Sam Alden & Toxic Control

In a sequence in the comic Household by Sam Alden, the protagonist of the piece feels out of control, has lost the sense of order and structure to the world around him. He is living with his sister, and since he’s arrived she has initiated a return to their history of incestuous dysfunction.  He’s a set dresser working on a family drama, and as his home life deteriorates, he starts self destructively placing everything in the wrong place on set. The sequence plays out in two panel pages: books in the sink and them in bed kissing; a doormat on an armchair and them turning over; TV on the stairs and him climbing on top of her. It’s an intense scene that plays like a montage, cutting back and forth between things.

The Worm Troll

Alden’s work fluctuates between naturalistic snippets of dialogue and body language, and fantastical metaphoric devices. Almost always the metaphor is about the loss of control and trying to regain it. In the almost entirely fantasy comic The Worm Troll, a girl goes on a quest to save her dad from death, trying to exert some sort of control over the situation. Look at his Teeth has an older woman being forced out of her job and arguing with everyone that she’s fine, only to ultimately be about aging and coping with life taking away power from her. These aren’t outliers, either. In Alden’s body of work, there are multiple pieces primarily about dealing with death and multiple pieces where a character loses their job.

While all people experience the frustration of limitations and powerlessness at some point or another, it is hard to not consider the idea that a male writer focusing so thoroughly on control might be problematic. It is easier in a way to call it out when in Hawaii 1997 the character of a young boy is suggested to yearn after the stifled fantasy of a girl for years later. But often Alden’s characters are female and yet embodying an entitlement to power that is more associated with male experience. In Patron Saint, a woman is possessed by the violent spirit of Astro Boy and driven into a rage at her jerk boss. Of course, anger is felt by all, and the comic feels real with a female character. But while anger is not gendered, there is a distinct feeling that the character is female because women are expected to be more passive. That the piece is about moving from a passivity that is forced upon you, to action. The narrative of frustration at enforced passivity is very particular to the sort of man who thinks their admirable meekness should not disqualify them from the power of masculinity.  It follows the lines of the Nice Guy who does all the right things but society never rewards him with women and success.  Passivity can be pushed on both men and women, but for women it’s a series of societal injustices and for men it’s a specific and exaggerated contextual injustice.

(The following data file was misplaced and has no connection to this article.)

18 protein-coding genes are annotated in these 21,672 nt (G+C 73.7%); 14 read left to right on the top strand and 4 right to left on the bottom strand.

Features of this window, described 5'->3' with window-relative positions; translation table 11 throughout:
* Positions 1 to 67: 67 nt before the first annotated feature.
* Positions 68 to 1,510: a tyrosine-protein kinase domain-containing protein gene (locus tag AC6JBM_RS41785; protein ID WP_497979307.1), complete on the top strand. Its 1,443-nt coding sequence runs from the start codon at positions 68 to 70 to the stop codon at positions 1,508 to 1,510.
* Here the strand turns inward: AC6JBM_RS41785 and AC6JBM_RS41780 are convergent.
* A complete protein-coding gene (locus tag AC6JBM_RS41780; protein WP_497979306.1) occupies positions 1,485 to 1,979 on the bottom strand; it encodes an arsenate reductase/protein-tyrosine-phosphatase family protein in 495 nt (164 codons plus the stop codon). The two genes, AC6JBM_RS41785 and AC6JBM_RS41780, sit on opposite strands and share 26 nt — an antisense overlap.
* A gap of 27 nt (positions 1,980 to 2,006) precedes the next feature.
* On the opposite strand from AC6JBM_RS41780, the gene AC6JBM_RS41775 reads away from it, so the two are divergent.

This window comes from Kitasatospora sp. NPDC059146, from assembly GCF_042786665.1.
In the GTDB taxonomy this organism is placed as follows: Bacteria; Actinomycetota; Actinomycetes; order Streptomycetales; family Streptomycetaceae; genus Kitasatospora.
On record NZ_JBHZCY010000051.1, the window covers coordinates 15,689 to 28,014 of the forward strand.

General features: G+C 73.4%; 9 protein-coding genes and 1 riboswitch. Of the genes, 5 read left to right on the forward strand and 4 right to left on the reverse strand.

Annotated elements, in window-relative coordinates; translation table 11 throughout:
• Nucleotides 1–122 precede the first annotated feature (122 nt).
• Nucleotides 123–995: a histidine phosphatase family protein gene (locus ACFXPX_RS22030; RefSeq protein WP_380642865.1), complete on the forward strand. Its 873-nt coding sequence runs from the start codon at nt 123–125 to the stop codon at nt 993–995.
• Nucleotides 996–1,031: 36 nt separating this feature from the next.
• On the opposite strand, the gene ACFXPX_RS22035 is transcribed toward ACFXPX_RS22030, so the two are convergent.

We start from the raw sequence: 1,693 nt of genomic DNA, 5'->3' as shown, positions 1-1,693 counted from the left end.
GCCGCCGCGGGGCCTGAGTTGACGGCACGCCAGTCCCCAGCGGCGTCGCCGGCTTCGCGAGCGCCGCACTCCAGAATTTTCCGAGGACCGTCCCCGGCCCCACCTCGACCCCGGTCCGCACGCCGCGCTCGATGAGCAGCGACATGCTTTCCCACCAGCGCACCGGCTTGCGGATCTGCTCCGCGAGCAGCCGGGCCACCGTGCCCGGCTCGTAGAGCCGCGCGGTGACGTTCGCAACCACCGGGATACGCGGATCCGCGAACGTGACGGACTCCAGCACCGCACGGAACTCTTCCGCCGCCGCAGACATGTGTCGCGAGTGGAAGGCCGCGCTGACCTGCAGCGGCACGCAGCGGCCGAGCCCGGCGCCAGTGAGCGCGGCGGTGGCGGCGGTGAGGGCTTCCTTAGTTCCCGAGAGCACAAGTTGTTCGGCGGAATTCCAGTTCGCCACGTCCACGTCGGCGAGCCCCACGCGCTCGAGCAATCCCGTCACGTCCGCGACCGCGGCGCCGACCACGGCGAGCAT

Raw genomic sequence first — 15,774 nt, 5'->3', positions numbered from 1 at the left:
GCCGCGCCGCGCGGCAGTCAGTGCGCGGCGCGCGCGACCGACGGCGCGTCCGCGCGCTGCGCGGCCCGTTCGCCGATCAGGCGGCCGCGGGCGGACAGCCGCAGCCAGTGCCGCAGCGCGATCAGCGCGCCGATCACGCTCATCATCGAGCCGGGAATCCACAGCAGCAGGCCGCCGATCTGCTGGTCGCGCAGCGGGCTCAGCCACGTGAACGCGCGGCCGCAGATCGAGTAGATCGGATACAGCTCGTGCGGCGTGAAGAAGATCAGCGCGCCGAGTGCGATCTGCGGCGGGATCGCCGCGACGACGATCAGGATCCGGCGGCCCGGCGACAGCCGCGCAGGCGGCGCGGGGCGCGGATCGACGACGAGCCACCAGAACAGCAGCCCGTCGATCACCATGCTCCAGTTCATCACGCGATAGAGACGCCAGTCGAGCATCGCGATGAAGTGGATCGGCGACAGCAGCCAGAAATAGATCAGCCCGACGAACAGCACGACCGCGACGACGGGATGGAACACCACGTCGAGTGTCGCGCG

The Man Who Dances in the Meadow

This is complicated by The Man Who Dances in the Meadow, another work with a female protagonist who becomes possessed by a destructive masculine force. The character in this comic is on the verge of a move, one that she and her girlfriend both want. But she witnesses the dancing apparition of a strange man dancing in a meadow and is changed by it. He fills her head with sex and rationalization, and it starts to make her sabotage their plans. Her fears about moving filter into obsessive subversion. While I would hesitate to call Astro Boy in Patron Saint a symbol of maleness, this spectral dancing man who is suggested to be a sex offender seems to definitely embody a self-destructive male sexuality. The fact that these women are taken over by anger and lust, two very male-coded emotions, feels meaningful. It’s an emotion dislocated from them, made into an outside force. But in this story the male sexuality leads to passivity more than anything else. The character might be seeking control over her situation, but is going about it through avoidance and distraction. Her passivity feels negative, like she is shirking her duty. Like as if she should “man up”.